From within the institutions, Margot Wallström leads the way in the Commission. Commissioners Fischer Boel, Potocnik, Dimas, Spidla and Piebalgs are following Wallström’s lead. In the Parliament, Richard Corbett MEP has been blogging for some time (although comments are not allowed – although a Corbett spoof blog does allow comments), while the Socialist Group is developing its blogging presence. A full list of all the Socialist Group MEP bloggers (in all languages) is also available. Mary Honeyball, Bill Newton Dunn and Alexander Stubb are also MEP-bloggers. Jim Murphy, Minister for Europe blogs from the UK Foreign Office.
Last but not least are the thematic blogs. On foreign policy James Rogers’s Global Power Europe is the best starting point. Analyzing EU and WSI Brussels Blog provide additional contributions. Dealing with different policy areas, Jack Thurston’s work on CAP is predominant – farmsubsidy.org and CAP Health Check provide excellent coverage. Wyn Grant’s CAP blog provides more. About the Eurozone, Eurozonewatch and Law of the EMU and the Euro provide the best coverage. The EU Energy Policy Blog provides good coverage of that increasingly important field. EU law is covered best by Ralf Grahn, and also by the ECJBlog, EU Law Blog, and Blogging about EU law and politics, EULawBlogger and Head of Legal.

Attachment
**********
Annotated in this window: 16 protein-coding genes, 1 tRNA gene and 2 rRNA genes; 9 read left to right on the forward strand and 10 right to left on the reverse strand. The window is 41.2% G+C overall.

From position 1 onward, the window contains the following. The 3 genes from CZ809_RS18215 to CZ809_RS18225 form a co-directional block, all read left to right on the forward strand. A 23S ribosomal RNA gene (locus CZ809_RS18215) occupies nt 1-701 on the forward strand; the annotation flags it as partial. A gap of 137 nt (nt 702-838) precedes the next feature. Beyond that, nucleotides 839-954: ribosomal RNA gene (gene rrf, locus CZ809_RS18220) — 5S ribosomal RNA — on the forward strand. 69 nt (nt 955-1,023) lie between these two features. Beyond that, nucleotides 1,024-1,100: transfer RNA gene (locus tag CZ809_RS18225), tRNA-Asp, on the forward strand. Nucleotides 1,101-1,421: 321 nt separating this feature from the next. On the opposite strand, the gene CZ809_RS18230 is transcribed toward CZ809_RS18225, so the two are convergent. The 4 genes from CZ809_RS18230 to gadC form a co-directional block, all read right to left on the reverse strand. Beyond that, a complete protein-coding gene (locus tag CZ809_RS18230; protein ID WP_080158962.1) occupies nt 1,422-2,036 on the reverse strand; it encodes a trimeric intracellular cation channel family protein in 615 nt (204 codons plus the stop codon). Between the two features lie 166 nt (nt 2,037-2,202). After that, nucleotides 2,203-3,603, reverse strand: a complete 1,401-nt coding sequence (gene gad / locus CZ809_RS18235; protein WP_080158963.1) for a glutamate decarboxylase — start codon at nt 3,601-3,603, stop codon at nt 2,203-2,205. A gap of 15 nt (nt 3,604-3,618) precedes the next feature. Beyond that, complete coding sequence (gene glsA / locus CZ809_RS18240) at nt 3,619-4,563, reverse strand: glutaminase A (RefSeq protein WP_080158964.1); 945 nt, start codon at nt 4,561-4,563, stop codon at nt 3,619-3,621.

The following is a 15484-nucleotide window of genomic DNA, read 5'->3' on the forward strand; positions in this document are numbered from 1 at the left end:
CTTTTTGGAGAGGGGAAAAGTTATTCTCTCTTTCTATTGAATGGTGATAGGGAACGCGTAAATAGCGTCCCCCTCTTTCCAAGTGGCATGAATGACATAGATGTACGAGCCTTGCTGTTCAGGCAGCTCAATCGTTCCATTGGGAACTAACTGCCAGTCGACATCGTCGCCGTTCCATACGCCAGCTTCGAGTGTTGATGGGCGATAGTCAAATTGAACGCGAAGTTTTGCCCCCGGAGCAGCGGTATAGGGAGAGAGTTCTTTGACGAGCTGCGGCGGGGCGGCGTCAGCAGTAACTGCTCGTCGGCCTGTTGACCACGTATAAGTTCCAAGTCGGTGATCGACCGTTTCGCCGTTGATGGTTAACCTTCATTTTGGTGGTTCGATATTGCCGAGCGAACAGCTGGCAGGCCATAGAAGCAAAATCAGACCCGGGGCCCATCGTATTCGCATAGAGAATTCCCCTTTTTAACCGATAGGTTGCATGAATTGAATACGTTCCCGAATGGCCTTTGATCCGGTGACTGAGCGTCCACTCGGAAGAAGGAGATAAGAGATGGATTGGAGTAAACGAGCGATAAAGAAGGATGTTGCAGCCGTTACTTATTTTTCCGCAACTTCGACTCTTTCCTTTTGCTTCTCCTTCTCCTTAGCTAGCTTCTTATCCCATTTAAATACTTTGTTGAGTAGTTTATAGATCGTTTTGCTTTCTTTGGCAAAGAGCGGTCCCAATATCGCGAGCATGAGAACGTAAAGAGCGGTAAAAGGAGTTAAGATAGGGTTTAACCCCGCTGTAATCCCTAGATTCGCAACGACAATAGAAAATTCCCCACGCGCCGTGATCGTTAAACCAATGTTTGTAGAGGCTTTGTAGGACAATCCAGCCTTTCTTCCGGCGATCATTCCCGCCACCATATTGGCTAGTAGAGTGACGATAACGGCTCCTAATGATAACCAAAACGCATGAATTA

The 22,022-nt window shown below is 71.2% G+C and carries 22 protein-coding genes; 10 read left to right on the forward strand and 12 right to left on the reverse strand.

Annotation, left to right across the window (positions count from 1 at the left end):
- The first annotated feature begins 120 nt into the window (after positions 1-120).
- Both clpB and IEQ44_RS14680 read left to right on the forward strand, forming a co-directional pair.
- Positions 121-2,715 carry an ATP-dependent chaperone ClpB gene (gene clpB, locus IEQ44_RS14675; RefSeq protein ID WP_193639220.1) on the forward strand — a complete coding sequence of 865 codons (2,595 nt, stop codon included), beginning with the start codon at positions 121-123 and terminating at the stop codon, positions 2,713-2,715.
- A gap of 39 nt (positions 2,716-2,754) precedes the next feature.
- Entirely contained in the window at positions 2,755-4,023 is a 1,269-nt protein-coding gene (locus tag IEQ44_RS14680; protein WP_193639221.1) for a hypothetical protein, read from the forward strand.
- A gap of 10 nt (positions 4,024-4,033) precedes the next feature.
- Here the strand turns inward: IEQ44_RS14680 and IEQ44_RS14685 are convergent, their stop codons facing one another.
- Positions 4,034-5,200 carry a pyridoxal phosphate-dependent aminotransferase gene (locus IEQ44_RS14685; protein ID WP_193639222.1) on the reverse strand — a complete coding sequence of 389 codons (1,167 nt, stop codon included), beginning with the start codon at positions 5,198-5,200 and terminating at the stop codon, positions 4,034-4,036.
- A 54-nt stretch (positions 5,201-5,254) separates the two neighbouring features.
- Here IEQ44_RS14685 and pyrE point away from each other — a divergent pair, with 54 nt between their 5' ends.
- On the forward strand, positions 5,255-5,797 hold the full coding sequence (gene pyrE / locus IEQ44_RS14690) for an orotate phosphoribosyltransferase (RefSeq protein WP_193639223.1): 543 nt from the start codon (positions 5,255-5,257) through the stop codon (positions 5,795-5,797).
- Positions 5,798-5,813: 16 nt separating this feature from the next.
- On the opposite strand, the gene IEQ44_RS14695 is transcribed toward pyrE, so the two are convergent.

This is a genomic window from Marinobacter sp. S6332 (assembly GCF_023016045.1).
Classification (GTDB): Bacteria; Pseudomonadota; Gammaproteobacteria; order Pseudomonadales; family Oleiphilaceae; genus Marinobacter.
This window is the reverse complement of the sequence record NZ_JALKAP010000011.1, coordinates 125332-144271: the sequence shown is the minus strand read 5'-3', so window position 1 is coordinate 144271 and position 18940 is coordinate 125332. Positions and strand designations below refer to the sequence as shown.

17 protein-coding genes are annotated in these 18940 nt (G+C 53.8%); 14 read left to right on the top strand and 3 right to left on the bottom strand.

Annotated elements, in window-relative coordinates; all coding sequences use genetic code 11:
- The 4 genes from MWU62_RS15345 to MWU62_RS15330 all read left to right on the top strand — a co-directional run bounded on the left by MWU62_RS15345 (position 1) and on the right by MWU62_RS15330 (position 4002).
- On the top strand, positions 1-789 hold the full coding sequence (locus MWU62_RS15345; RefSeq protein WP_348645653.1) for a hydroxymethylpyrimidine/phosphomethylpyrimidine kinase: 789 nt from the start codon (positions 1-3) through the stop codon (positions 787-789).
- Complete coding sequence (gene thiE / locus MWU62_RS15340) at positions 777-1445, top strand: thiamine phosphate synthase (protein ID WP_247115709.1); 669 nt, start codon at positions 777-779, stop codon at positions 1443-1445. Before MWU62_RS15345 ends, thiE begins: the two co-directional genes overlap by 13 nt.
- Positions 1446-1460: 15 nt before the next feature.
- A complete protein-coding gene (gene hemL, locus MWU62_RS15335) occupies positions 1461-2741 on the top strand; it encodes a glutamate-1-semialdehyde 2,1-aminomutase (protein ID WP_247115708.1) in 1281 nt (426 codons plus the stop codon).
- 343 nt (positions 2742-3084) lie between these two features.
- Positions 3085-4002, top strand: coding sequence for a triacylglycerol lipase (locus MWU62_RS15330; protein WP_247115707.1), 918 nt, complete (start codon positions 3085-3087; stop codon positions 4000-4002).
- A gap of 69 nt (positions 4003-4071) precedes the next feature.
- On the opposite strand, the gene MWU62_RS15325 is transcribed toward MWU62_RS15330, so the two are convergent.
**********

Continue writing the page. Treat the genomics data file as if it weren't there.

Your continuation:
An overview of blogs in languages other than English is a bit harder! I’m always astounded by the lack of decent EU blogs in German. The best are Nicole Meßmer and Daily Ruben. Helga Truepel is a green MEP that writes about EU politics. Also worth a look are Europa Blog and EUspresso.
EU blogs in French are much more numerous – so much so that it’s hard to know where to start! Jean Quatremer from Libération gives an interesting journalist opinion from Brussels, and Valéry Giscard d’Estaing is worth a read. eToile and Le Croche-Pied are two I follow regularly, while Fabien Cazenave and VXL defend the federalist cause. Others in no particular order: Bernard Poignant MEP, Dominique Reynié, Europa Blues, EUROPEUS, Avenir de l’Europe (UMP), Daniel Riot, l’Europe dans la campagne, Marie-NoÃ«lle Lienemann, Nouvelle Europe, Publius, Telos FR, Trans Europe Express (BE), Agir pour l’Europe, Un Européen jamais content, Fondation Robert Schuman BlogEurope, , La construction européenne peut-elle rebondir, Laurent Delporte, L’europe en débat, France-Europe, Journal d’un Chou, Quoi de neuf en Europe, Relatio, Rève d’Europe, Robert Toulemon, European Memories.